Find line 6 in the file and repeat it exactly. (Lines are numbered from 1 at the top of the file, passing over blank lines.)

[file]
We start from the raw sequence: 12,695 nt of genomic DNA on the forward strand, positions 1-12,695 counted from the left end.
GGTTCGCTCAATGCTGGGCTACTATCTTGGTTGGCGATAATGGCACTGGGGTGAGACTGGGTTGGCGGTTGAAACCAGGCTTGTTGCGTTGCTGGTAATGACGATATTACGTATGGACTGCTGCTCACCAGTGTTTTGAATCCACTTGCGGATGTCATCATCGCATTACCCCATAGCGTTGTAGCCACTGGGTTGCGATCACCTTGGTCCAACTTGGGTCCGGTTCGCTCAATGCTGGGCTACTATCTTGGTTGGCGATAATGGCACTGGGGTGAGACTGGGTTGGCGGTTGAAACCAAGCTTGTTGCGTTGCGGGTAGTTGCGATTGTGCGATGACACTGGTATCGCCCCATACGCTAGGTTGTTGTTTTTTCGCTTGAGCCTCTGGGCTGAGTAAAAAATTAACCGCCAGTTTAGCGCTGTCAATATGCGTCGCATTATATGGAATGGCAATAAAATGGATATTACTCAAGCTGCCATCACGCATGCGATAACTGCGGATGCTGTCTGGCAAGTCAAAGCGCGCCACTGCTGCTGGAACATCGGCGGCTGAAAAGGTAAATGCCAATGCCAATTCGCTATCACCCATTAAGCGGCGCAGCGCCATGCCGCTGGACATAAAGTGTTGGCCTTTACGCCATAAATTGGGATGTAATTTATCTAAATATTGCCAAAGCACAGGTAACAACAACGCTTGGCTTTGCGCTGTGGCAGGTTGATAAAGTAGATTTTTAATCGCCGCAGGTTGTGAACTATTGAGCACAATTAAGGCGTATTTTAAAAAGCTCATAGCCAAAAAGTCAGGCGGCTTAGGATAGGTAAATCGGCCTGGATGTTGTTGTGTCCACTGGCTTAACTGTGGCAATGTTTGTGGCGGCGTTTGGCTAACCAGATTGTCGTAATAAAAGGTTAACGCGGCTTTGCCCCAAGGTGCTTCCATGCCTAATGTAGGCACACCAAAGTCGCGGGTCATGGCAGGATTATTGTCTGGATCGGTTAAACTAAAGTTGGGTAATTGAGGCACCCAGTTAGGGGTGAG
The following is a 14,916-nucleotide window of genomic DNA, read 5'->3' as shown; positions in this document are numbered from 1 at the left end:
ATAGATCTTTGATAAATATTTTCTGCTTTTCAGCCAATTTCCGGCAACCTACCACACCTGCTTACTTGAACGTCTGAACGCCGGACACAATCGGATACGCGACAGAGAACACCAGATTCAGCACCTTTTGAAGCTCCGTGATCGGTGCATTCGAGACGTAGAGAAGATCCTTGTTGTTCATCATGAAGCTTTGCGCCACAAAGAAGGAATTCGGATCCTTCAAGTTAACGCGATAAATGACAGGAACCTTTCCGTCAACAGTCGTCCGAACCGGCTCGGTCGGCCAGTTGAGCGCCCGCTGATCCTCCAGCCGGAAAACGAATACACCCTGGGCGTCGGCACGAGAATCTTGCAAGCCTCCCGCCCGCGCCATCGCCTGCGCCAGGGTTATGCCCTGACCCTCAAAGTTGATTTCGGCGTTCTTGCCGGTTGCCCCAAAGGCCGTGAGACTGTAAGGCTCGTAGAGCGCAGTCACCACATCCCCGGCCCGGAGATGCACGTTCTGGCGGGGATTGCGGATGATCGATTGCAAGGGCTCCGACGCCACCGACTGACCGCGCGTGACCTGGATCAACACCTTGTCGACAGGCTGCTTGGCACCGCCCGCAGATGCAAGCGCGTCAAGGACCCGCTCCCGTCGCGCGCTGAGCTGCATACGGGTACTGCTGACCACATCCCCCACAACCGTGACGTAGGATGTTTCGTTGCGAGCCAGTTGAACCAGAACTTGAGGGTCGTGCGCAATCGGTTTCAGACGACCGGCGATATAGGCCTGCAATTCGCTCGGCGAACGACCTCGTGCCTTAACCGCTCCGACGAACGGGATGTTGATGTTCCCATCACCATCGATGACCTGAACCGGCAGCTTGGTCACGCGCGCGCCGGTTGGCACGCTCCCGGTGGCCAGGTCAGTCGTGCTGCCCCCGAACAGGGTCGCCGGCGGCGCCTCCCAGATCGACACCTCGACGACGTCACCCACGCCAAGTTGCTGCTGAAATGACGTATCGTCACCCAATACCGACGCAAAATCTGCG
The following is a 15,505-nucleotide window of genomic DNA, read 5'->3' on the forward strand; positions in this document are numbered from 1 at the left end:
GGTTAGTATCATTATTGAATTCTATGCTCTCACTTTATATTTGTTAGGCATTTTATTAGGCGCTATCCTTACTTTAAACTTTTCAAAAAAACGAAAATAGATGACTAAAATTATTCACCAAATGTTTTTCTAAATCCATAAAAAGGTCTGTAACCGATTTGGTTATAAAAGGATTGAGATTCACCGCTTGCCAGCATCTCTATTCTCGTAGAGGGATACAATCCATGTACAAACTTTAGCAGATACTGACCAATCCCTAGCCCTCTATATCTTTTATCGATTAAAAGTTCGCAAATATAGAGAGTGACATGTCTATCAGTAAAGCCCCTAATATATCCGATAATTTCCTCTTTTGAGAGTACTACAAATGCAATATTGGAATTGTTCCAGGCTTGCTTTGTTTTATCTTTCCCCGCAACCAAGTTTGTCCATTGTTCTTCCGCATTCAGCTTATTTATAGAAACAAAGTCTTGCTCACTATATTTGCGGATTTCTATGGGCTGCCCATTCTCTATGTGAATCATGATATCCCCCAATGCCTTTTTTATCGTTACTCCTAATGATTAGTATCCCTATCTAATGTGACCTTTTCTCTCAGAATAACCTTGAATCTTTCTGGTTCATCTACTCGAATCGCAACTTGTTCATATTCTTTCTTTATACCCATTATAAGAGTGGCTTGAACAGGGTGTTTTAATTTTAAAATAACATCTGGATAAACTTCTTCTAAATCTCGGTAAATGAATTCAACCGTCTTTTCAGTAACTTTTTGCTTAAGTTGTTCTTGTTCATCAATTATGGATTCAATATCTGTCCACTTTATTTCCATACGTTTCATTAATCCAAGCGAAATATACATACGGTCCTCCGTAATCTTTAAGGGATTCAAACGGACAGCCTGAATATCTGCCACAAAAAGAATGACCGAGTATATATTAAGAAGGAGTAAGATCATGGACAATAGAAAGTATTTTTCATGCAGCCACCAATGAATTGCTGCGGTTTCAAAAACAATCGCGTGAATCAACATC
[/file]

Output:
GGTTAGTATCATTATTGAATTCTATGCTCTCACTTTATATTTGTTAGGCATTTTATTAGGCGCTATCCTTACTTTAAACTTTTCAAAAAAACGAAAATAGATGACTAAAATTATTCACCAAATGTTTTTCTAAATCCATAAAAAGGTCTGTAACCGATTTGGTTATAAAAGGATTGAGATTCACCGCTTGCCAGCATCTCTATTCTCGTAGAGGGATACAATCCATGTACAAACTTTAGCAGATACTGACCAATCCCTAGCCCTCTATATCTTTTATCGATTAAAAGTTCGCAAATATAGAGAGTGACATGTCTATCAGTAAAGCCCCTAATATATCCGATAATTTCCTCTTTTGAGAGTACTACAAATGCAATATTGGAATTGTTCCAGGCTTGCTTTGTTTTATCTTTCCCCGCAACCAAGTTTGTCCATTGTTCTTCCGCATTCAGCTTATTTATAGAAACAAAGTCTTGCTCACTATATTTGCGGATTTCTATGGGCTGCCCATTCTCTATGTGAATCATGATATCCCCCAATGCCTTTTTTATCGTTACTCCTAATGATTAGTATCCCTATCTAATGTGACCTTTTCTCTCAGAATAACCTTGAATCTTTCTGGTTCATCTACTCGAATCGCAACTTGTTCATATTCTTTCTTTATACCCATTATAAGAGTGGCTTGAACAGGGTGTTTTAATTTTAAAATAACATCTGGATAAACTTCTTCTAAATCTCGGTAAATGAATTCAACCGTCTTTTCAGTAACTTTTTGCTTAAGTTGTTCTTGTTCATCAATTATGGATTCAATATCTGTCCACTTTATTTCCATACGTTTCATTAATCCAAGCGAAATATACATACGGTCCTCCGTAATCTTTAAGGGATTCAAACGGACAGCCTGAATATCTGCCACAAAAAGAATGACCGAGTATATATTAAGAAGGAGTAAGATCATGGACAATAGAAAGTATTTTTCATGCAGCCACCAATGAATTGCTGCGGTTTCAAAAACAATCGCGTGAATCAACATC